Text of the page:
Sailing successes for his Syversen Sails were coming thick and fast, and the time was ripe for a name change if he wanted to put his own name more directly on these achievements. He’d found a kindred spirit of total enthusiasm in Kieran Jameson of the long-established sailing family, and in 1978 while Kieran continued to successfully race the family’s Swan 40 Finndabar, Philip took on the new J/24 Pathfinder II to contest ISORA at a time when J/24s were still permitted in full-on and completely offshore competition. Despite some decidedly hairy experiences, they won their class overall, they also won the J/24 UK Open Nationals, and it was clearly time to transfer that reputational enhancement from Syversen to the new name of Watson & Jameson.

Derek Joyce’s champion Mermaid from Wexford was one of the first to carry the new Watson & Jameson symbolDerek Joyce’s champion Mermaid from Wexford was one of the first to carry the new Watson & Jameson symbol

Howth was already home for Kieran Jameson, and Philip – having married long-time partner Susan Moore – was well settled in their own house in Howth, where they still live, having reared a family. But their concept of a home base has been expanded by having an extensively-customized inland waterways cruiser which is as comfortable as a houseboat down Shannon way.

It has been quite a journey to get to this happy state, as business for the new firm in the late 1970s was such that they’d to get a purpose-built building in the new Baldoyle Industrial Estate in 1980, where the greatly-expanded loft facilities were almost immediately demonstrated by the creation of the sails for the complete rig of the new Irish Sail Training Brigantine Asgard II.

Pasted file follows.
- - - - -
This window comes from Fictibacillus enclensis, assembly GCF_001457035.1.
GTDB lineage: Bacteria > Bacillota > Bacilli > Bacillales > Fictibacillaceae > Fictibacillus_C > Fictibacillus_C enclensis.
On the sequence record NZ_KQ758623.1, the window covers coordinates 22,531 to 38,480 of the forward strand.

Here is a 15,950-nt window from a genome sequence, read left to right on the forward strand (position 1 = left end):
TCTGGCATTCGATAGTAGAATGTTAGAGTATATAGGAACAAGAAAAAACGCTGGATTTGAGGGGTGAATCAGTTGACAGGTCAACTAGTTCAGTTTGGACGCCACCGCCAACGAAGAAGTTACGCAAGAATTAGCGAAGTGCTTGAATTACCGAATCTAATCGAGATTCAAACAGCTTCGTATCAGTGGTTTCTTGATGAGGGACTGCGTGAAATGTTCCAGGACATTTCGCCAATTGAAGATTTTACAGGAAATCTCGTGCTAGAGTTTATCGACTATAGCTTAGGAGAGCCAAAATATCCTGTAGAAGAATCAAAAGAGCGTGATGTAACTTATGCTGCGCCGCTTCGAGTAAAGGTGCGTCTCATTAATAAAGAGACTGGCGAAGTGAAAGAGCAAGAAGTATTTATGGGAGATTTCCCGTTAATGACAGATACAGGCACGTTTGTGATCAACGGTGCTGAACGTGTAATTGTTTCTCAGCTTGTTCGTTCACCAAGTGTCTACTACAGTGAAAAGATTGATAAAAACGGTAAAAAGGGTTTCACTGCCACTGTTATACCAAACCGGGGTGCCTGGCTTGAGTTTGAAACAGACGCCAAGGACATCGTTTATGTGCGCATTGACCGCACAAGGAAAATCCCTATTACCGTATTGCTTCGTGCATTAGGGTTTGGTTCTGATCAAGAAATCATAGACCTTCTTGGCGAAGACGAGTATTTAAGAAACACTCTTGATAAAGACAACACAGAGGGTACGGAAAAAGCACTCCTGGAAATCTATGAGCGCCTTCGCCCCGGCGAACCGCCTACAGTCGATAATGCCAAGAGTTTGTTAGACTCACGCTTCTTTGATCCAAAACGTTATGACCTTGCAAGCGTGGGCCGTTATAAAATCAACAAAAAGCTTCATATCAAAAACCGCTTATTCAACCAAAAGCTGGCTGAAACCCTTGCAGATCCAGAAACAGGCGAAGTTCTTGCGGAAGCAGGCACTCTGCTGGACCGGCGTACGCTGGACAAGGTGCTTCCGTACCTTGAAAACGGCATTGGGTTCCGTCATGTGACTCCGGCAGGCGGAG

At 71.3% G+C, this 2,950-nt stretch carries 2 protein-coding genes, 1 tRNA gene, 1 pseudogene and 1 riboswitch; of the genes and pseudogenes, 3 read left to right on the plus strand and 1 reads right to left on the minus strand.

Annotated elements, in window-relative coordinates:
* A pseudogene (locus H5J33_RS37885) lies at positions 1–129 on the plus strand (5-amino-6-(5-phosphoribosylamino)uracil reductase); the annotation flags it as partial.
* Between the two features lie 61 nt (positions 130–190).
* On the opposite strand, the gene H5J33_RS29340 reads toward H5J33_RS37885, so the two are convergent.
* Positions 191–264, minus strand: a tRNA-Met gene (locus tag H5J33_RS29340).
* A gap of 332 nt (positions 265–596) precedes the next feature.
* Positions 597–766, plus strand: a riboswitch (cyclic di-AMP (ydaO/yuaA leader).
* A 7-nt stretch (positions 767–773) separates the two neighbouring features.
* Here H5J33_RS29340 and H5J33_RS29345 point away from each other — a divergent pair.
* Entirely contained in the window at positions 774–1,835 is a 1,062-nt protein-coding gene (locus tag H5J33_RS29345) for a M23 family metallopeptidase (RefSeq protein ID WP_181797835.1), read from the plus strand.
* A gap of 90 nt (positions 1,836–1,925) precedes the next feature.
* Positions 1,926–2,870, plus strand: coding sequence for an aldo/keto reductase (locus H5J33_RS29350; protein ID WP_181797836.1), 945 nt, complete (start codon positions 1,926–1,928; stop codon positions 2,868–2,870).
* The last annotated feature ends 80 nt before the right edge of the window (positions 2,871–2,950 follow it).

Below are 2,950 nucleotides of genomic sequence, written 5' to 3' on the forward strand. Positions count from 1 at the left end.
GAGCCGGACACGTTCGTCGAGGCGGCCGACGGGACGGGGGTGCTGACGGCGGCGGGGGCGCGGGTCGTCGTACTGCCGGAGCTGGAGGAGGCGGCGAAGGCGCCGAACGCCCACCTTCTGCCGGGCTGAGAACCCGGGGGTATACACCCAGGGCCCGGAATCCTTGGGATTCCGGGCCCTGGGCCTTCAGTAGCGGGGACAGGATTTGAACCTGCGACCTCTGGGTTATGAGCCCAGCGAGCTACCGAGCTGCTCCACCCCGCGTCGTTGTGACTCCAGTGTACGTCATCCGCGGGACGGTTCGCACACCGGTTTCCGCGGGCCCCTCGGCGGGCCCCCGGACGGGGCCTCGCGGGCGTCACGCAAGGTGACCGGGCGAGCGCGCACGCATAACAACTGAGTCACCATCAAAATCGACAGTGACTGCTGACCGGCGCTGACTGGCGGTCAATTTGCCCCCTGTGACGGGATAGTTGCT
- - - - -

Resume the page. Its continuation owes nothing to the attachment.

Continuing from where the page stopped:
The complete suit of sails for the new Sail Training Brigantine Asgard II were made by Watson & Jameson in Baldoyle in the winter of 1980-81The complete suit of sails for the new Sail Training Brigantine Asgard II were made by Watson & Jameson in Baldoyle in the winter of 1980-81

The sails for Asgard reminded everyone of the sheer diversity of the Watson & Jameson output, as they’d established a solid reputation for competitively-priced sails in a package for local One-Design classes, yet at the same time they could produce solidly reliable cruising sails for customers of the calibre of Arctic voyager John Gore-Grimes. But equally they could turn their hand to special racing sails which were capable of winning races for Irish skippers at top-end events like the Dragon Gold Cup.

But it was in offshore racing that they really hit the peaks racing separate boats. Philip himself achieved notable successes in GK 34s such as Frank Hughes & partners’ Tearaway and Donal Morrissey’s Joggernaut, and also on Dehler dBs such as Brian Kelly’s Rapparee and especially on the Db2s formerly known as Spirit, which he bought in partnership with John Marrow and Joe Reynolds in 1989, and re-named Decibel.

The GK34 Joggernaut (Donal Morrissey GBSC, sailed by Philip Watson) on her way to the overall win in ISORA Week 1982 at AbersochThe GK34 Joggernaut (Donal Morrissey GBSC, sailed by Philip Watson) on her way to the overall win in ISORA Week 1982 at Abersoch

The W & J loft may have been asked from time to time to make standard-looking sails, but they were right up to speed with the latest sail-cloth developments, and Decibel looked like a floating test-bed for all of them and in every colour too, a Howth version of a sailing rainbow. Yet they did the business, culminating in the 1989 Fastnet in which they took third in class, and very quickly the latest sail technology knowledge directly gained in racing with the international fleet in the Solent and the RORC programme was transferred back to the output from the Baldoyle loft.

Hitting the big time – a Watson spinnaker smooth as a billiard ball, and in the overall lead in a race in the Etchells 22 WorldsHitting the big time – a Watson spinnaker smooth as a billiard ball, and in the overall lead in a race in the Etchells 22 Worlds